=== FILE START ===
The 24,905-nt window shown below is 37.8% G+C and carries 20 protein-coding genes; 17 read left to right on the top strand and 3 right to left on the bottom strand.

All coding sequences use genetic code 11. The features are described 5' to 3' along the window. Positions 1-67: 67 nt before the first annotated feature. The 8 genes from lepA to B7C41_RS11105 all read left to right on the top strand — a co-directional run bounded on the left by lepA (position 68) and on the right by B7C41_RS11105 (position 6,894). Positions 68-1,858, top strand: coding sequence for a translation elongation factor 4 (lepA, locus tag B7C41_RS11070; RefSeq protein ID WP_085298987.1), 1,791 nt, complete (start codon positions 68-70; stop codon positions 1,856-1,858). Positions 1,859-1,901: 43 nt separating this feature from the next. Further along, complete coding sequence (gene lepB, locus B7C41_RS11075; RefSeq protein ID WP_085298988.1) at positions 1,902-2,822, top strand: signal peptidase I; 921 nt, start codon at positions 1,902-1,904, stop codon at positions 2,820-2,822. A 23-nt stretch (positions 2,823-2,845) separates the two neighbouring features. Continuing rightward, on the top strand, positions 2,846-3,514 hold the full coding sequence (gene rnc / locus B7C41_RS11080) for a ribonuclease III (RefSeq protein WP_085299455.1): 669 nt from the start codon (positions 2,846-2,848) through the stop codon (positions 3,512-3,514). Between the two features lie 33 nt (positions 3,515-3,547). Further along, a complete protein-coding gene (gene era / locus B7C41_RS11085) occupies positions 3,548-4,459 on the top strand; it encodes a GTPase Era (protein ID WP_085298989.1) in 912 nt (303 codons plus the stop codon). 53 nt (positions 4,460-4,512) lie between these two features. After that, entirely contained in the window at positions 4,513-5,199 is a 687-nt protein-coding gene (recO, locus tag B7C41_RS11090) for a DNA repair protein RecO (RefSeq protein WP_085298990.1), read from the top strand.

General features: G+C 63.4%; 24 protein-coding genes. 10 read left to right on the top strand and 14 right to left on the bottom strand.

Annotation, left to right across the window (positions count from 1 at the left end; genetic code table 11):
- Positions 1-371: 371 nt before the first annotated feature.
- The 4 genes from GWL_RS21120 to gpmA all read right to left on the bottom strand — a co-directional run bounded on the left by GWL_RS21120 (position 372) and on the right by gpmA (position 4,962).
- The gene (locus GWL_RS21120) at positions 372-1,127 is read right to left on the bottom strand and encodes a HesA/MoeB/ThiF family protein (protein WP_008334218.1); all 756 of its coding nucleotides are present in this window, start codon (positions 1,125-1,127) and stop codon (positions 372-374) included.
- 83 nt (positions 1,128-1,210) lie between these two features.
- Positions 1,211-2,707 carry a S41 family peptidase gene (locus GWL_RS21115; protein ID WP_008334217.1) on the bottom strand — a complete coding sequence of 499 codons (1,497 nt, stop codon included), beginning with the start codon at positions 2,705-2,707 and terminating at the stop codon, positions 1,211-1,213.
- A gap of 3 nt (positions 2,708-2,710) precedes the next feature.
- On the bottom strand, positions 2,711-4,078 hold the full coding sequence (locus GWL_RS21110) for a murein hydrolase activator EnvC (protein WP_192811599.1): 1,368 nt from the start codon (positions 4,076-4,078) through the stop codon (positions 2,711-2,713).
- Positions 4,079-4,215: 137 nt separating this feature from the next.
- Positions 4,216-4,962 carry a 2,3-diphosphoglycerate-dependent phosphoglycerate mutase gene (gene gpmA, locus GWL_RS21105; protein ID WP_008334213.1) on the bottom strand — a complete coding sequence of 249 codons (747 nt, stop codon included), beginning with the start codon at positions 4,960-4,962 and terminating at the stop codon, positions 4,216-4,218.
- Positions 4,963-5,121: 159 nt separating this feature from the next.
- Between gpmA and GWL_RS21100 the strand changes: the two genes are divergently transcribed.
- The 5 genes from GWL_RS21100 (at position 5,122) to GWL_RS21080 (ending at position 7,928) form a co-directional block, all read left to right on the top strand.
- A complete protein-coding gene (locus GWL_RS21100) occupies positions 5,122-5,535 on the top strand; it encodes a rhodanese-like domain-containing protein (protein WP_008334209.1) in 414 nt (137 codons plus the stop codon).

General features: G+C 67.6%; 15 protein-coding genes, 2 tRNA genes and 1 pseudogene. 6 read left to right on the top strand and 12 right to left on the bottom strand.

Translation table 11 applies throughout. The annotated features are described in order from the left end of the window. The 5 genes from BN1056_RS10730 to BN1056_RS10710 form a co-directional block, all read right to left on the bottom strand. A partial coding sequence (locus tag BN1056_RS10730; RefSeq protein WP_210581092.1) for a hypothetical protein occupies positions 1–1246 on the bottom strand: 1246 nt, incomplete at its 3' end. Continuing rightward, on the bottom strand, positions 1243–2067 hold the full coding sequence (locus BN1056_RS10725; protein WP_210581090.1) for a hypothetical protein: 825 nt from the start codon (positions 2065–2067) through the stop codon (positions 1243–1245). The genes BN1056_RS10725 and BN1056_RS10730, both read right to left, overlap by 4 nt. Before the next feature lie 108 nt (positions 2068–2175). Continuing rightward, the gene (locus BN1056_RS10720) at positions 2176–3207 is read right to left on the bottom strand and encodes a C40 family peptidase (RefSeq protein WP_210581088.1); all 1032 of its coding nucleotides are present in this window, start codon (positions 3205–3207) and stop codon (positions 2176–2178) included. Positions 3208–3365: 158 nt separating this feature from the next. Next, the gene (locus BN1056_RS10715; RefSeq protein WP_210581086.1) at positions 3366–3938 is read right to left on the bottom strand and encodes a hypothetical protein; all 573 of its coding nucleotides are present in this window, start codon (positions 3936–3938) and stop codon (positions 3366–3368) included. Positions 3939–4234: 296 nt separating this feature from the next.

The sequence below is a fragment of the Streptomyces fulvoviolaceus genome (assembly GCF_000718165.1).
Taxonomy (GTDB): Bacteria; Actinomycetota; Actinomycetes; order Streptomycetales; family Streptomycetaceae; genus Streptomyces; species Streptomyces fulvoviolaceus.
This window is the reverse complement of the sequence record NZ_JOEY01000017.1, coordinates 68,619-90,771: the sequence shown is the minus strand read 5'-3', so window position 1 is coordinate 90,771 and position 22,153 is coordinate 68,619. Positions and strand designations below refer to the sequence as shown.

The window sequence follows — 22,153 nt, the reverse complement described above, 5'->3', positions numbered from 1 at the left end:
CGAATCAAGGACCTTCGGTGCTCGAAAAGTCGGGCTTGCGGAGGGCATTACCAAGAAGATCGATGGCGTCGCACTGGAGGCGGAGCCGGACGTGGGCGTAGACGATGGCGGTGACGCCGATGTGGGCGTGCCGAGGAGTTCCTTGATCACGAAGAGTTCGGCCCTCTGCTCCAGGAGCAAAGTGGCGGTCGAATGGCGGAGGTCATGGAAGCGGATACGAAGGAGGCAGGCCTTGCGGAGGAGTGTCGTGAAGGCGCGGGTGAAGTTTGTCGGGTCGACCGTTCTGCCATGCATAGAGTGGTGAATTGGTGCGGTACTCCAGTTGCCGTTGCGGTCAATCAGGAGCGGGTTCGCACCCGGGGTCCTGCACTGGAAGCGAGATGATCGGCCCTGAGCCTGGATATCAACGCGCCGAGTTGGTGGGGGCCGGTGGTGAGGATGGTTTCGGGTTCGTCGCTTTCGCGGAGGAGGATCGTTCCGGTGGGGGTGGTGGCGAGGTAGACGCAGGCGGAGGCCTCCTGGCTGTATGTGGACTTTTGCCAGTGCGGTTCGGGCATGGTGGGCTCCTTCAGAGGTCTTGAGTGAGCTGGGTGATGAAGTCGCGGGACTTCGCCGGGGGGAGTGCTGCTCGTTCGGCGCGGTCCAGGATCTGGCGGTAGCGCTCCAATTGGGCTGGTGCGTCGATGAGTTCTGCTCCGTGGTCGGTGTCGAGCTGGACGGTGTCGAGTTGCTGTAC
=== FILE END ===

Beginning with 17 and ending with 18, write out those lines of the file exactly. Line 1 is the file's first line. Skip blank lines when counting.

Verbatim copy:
- A complete protein-coding gene (locus GWL_RS21100) occupies positions 5,122-5,535 on the top strand; it encodes a rhodanese-like domain-containing protein (protein WP_008334209.1) in 414 nt (137 codons plus the stop codon).

General features: G+C 67.6%; 15 protein-coding genes, 2 tRNA genes and 1 pseudogene. 6 read left to right on the top strand and 12 right to left on the bottom strand.